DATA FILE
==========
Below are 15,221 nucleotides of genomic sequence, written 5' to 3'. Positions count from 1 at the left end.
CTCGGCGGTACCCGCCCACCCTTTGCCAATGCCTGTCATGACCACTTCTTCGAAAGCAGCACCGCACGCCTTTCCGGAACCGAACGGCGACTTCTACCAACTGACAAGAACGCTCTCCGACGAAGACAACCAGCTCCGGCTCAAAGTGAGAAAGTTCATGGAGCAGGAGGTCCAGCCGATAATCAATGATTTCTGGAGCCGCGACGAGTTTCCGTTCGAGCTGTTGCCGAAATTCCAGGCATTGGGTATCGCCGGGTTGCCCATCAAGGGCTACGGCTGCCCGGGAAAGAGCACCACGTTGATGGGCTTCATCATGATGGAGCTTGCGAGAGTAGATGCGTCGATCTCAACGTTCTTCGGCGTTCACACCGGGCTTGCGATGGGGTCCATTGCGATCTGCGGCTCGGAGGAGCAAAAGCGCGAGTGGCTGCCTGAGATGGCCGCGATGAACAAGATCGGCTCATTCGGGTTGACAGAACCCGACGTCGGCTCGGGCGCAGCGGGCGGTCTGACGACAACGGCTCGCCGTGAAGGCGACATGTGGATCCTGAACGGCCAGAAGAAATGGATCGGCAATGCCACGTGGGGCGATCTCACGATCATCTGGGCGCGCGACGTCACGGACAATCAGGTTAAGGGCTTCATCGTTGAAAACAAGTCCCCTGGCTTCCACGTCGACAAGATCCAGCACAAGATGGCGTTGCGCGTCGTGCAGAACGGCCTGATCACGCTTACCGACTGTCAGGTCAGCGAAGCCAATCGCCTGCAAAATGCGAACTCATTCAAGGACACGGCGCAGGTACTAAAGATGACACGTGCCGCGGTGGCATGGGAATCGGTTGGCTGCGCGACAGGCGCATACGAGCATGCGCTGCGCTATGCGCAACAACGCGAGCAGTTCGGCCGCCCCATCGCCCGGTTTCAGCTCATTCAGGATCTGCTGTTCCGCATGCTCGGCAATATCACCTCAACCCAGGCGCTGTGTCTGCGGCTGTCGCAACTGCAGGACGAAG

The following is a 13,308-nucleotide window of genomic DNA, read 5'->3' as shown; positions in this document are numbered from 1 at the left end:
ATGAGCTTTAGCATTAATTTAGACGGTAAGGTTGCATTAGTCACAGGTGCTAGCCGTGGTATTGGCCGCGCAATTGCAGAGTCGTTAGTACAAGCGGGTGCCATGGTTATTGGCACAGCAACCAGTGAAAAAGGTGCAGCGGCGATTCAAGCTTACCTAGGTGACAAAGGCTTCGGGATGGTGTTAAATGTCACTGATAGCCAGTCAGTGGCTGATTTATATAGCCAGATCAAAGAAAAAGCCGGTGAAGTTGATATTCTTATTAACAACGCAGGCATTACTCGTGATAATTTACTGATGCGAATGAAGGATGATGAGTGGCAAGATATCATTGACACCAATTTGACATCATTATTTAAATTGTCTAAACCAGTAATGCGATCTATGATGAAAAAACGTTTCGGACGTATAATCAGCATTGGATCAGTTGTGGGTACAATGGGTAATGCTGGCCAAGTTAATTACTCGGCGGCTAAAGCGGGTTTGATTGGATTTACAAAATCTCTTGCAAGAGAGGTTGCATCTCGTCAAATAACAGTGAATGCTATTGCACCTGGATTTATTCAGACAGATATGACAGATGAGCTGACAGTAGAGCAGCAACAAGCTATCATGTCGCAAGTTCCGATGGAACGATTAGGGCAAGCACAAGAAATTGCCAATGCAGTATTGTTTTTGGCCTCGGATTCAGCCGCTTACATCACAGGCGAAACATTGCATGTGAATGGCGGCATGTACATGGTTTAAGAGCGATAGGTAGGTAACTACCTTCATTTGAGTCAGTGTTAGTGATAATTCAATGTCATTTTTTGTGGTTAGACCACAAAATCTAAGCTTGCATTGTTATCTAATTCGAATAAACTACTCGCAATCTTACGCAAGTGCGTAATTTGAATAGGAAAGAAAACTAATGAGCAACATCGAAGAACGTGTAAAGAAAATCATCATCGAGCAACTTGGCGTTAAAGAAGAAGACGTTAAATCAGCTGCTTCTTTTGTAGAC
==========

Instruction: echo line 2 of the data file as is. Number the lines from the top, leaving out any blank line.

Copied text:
CTCGGCGGTACCCGCCCACCCTTTGCCAATGCCTGTCATGACCACTTCTTCGAAAGCAGCACCGCACGCCTTTCCGGAACCGAACGGCGACTTCTACCAACTGACAAGAACGCTCTCCGACGAAGACAACCAGCTCCGGCTCAAAGTGAGAAAGTTCATGGAGCAGGAGGTCCAGCCGATAATCAATGATTTCTGGAGCCGCGACGAGTTTCCGTTCGAGCTGTTGCCGAAATTCCAGGCATTGGGTATCGCCGGGTTGCCCATCAAGGGCTACGGCTGCCCGGGAAAGAGCACCACGTTGATGGGCTTCATCATGATGGAGCTTGCGAGAGTAGATGCGTCGATCTCAACGTTCTTCGGCGTTCACACCGGGCTTGCGATGGGGTCCATTGCGATCTGCGGCTCGGAGGAGCAAAAGCGCGAGTGGCTGCCTGAGATGGCCGCGATGAACAAGATCGGCTCATTCGGGTTGACAGAACCCGACGTCGGCTCGGGCGCAGCGGGCGGTCTGACGACAACGGCTCGCCGTGAAGGCGACATGTGGATCCTGAACGGCCAGAAGAAATGGATCGGCAATGCCACGTGGGGCGATCTCACGATCATCTGGGCGCGCGACGTCACGGACAATCAGGTTAAGGGCTTCATCGTTGAAAACAAGTCCCCTGGCTTCCACGTCGACAAGATCCAGCACAAGATGGCGTTGCGCGTCGTGCAGAACGGCCTGATCACGCTTACCGACTGTCAGGTCAGCGAAGCCAATCGCCTGCAAAATGCGAACTCATTCAAGGACACGGCGCAGGTACTAAAGATGACACGTGCCGCGGTGGCATGGGAATCGGTTGGCTGCGCGACAGGCGCATACGAGCATGCGCTGCGCTATGCGCAACAACGCGAGCAGTTCGGCCGCCCCATCGCCCGGTTTCAGCTCATTCAGGATCTGCTGTTCCGCATGCTCGGCAATATCACCTCAACCCAGGCGCTGTGTCTGCGGCTGTCGCAACTGCAGGACGAAG